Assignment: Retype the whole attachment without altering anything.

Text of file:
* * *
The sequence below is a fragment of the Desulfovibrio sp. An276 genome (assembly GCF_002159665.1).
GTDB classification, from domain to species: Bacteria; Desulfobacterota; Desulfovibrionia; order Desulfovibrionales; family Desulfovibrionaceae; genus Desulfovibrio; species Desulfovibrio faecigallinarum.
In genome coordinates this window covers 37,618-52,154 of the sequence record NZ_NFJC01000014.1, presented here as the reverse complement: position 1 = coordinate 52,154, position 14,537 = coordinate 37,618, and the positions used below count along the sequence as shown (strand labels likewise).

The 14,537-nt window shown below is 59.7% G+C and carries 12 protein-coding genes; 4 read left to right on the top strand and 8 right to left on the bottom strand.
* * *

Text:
The sequence below is a fragment of the Desulfovibrio sp. An276 genome (assembly GCF_002159665.1).
GTDB classification, from domain to species: Bacteria; Desulfobacterota; Desulfovibrionia; order Desulfovibrionales; family Desulfovibrionaceae; genus Desulfovibrio; species Desulfovibrio faecigallinarum.
In genome coordinates this window covers 37,618-52,154 of the sequence record NZ_NFJC01000014.1, presented here as the reverse complement: position 1 = coordinate 52,154, position 14,537 = coordinate 37,618, and the positions used below count along the sequence as shown (strand labels likewise).

The 14,537-nt window shown below is 59.7% G+C and carries 12 protein-coding genes; 4 read left to right on the top strand and 8 right to left on the bottom strand.